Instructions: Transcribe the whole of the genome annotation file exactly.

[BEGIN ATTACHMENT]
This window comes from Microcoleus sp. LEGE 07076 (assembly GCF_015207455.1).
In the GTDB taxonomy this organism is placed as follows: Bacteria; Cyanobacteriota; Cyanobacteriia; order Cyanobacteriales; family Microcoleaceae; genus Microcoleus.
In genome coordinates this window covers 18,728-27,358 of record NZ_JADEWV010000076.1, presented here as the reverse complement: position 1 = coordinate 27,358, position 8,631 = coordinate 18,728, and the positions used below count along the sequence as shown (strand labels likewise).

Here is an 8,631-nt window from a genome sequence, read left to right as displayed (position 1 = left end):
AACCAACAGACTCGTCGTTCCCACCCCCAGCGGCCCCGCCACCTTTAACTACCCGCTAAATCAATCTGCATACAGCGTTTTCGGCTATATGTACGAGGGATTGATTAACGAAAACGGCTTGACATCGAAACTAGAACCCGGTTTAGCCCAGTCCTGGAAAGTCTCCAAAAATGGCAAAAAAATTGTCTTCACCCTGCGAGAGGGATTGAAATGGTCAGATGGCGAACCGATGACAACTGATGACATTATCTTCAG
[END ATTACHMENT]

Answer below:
This window comes from Microcoleus sp. LEGE 07076 (assembly GCF_015207455.1).
In the GTDB taxonomy this organism is placed as follows: Bacteria; Cyanobacteriota; Cyanobacteriia; order Cyanobacteriales; family Microcoleaceae; genus Microcoleus.
In genome coordinates this window covers 18,728-27,358 of record NZ_JADEWV010000076.1, presented here as the reverse complement: position 1 = coordinate 27,358, position 8,631 = coordinate 18,728, and the positions used below count along the sequence as shown (strand labels likewise).

Here is an 8,631-nt window from a genome sequence, read left to right as displayed (position 1 = left end):
AACCAACAGACTCGTCGTTCCCACCCCCAGCGGCCCCGCCACCTTTAACTACCCGCTAAATCAATCTGCATACAGCGTTTTCGGCTATATGTACGAGGGATTGATTAACGAAAACGGCTTGACATCGAAACTAGAACCCGGTTTAGCCCAGTCCTGGAAAGTCTCCAAAAATGGCAAAAAAATTGTCTTCACCCTGCGAGAGGGATTGAAATGGTCAGATGGCGAACCGATGACAACTGATGACATTATCTTCAG